3. Play praise music during your day.
Days with a little baby can sometimes be a little, well, quiet and boring. It’s nice to have things to break up the day, like music. As your little one naps, or does tummy time, or sits in a bouncy seat while you wash dishes… turn on some praise music. Pandora is an easy (free!) option. I like the “David Nevue” station for instrumental piano music inspired by hymns and worship songs.
Personally, I don’t prefer to keep music on all day long. At some point, it gets on my nerves. But, I do enjoy an hour or two a day.
Praise Baby DVDs are another nice option to break up the day. They have kids singing popular praise songs, coupled with very simple images that appeal to babies – black and white designs, puppies, other children. I know that TV isn’t recommended for the littlest ones, but I don’t mind a few minutes a day, especially for images that are very slow – it’s almost more of a photo slide show (and I find that often, the baby doesn’t watch anyway).
This book contains very basic songs and rhymes for little ones. They are usually versions of familiar rhymes, like:
“Peekaboo, peekaboo, God above,
Peekaboo peekaboo Gives His love,
Peekaboo peekaboo I love you
Peekaboo peekaboo God does too!”
This excellent book is no longer in print, but at the moment, there are several used versions on Amazon for just pennies (plus shipping).
5. Talk and read aloud about God.
When our first child was born, I remember feeling kind of awkward “talking” to my baby. We would be sitting in silence in our apartment, and I felt a little silly making conversation with her.
Over time, I got a little more comfortable, and now, with our second baby, it’s much easier – I’ve learned to make conversation with no response, and I also usually have the toddler around, so I’m not talking to silence. 🙂
With a baby, you can talk about anything – how to cook dinner, what your plans are for the day, how you met your wife, what you want to do this weekend. But as you talk about that “usual” stuff, you can also talk about spiritual stuff, too: how you came to know the Lord, a person who has been a great spiritual influence in your life, or how God has provided for your family financially.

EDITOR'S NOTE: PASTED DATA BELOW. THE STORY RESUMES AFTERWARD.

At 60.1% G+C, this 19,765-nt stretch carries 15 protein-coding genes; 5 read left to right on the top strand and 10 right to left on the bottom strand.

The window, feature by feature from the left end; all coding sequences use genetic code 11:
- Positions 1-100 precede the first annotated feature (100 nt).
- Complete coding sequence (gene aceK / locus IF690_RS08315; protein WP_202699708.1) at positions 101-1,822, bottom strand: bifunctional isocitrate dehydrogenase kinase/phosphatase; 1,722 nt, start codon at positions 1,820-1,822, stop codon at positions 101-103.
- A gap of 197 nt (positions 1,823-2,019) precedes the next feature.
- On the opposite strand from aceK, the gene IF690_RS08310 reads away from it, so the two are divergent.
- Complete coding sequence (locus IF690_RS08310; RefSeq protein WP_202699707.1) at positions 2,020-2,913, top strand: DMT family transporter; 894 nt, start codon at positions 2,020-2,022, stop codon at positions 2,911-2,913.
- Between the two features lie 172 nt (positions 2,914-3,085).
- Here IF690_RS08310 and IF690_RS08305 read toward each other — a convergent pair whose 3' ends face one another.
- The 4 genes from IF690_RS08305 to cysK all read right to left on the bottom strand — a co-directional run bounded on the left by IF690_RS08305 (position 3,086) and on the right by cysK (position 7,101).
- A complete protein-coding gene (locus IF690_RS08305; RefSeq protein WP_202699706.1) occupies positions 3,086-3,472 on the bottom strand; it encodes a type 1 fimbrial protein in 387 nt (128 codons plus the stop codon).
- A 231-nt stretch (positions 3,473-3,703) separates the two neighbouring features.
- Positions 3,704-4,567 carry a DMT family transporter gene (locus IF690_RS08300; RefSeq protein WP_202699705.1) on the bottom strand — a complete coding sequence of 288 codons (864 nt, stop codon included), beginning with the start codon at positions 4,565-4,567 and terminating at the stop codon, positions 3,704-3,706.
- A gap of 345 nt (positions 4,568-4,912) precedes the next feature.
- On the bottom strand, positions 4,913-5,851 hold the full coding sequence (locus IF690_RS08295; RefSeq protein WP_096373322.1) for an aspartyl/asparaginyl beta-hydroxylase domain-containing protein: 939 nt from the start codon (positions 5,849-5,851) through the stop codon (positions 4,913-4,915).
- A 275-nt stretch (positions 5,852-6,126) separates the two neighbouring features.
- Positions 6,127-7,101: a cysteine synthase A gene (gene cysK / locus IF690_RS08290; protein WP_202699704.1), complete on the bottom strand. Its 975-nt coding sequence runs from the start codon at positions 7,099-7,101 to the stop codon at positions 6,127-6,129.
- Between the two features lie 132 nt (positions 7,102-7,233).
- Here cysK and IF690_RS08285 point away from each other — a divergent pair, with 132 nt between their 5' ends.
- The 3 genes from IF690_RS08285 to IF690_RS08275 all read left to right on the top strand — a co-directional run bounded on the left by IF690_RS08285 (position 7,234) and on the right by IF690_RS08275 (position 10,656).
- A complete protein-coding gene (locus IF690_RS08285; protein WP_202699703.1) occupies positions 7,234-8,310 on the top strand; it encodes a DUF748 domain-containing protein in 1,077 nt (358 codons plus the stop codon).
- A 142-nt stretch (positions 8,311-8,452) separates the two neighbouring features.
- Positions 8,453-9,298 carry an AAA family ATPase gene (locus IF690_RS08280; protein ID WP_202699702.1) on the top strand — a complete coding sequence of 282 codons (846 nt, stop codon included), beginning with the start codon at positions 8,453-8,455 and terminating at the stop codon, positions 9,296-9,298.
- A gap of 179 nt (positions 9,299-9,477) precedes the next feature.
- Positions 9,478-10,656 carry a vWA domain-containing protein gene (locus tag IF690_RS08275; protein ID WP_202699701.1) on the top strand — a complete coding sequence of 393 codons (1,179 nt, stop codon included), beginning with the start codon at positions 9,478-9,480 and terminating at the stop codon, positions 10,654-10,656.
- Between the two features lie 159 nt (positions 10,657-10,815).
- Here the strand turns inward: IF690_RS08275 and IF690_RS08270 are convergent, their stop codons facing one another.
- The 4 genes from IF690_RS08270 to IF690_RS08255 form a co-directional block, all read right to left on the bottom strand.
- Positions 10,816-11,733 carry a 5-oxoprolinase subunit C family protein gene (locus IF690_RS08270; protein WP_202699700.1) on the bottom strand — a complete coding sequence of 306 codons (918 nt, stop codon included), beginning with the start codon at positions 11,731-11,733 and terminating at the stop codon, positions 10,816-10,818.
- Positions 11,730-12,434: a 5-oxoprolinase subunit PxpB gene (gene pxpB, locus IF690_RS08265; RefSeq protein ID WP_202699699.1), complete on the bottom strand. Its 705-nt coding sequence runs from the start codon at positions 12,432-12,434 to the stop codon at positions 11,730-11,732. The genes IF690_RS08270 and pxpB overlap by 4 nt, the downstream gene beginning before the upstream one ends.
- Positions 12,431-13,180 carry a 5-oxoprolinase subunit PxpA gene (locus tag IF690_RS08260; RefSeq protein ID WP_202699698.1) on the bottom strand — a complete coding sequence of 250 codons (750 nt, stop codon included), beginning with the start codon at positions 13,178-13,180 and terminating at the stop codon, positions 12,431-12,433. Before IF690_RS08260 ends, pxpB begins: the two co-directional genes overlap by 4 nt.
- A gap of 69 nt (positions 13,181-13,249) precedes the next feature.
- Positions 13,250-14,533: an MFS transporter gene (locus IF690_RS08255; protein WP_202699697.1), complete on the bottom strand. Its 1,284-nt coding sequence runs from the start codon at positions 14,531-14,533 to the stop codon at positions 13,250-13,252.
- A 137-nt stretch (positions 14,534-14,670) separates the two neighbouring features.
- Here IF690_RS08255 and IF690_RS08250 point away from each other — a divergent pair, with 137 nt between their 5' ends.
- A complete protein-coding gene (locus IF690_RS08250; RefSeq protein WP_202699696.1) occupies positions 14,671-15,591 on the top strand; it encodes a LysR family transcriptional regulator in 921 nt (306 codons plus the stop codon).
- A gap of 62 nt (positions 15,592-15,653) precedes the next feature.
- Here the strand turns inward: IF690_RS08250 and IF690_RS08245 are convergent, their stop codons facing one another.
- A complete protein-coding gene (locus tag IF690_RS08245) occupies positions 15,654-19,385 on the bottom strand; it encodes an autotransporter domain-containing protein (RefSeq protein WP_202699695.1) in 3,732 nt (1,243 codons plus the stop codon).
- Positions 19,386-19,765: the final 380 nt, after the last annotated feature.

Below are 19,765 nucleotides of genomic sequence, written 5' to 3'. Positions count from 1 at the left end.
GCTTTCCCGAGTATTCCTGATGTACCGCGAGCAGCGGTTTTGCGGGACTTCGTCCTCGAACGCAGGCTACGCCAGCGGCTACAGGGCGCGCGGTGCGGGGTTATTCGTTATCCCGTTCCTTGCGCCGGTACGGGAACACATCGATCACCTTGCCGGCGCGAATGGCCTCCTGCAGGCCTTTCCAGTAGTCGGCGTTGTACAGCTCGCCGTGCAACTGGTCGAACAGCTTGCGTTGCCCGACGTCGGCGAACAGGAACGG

6. Write a blessing or commitment for your child.
Based on an idea from Oh Amanda, we have written a blessing for each of our children: a page of prayers and intentions for our little one.
We come from a faith tradition that does infant baptism, so we’ve shared the blessing on the morning when our babies have been baptized (both of them have happened to be baptized at seven weeks old). You could also share this in conjunction with a baby dedication, when they are born, on a milestone “birthday” like 3 or 6 months old, or just on any old day – it doesn’t have to be a super-spectacular event!
We printed them out and put them on the wall of our daughter’s room, and we read a small section of our toddler’s blessing to her every night before bed. As 2 year olds tend to be, she’s pretty self-centered and loves that it’s all about her. 🙂
some links to check out if you want to write your own:
How do you intentionally focus on Jesus with your young baby?
I previously posted on an old personal blog, and here’s how “Annie Kate” responded – loved her resource if want to check it out!
“We used to sing old hymns or Psalms at bedtime and it was a wonderful tradition. We also sing one of them after each meal even now, and I often play them on the organ as well.
The New Genevan Psalter is a wonderful resource for singing if you love the Psalms. I just wrote about it on my blog: http://anniekateshomeschoolreviews.com/2015/03/introducing-the-new-genevan-psalter/”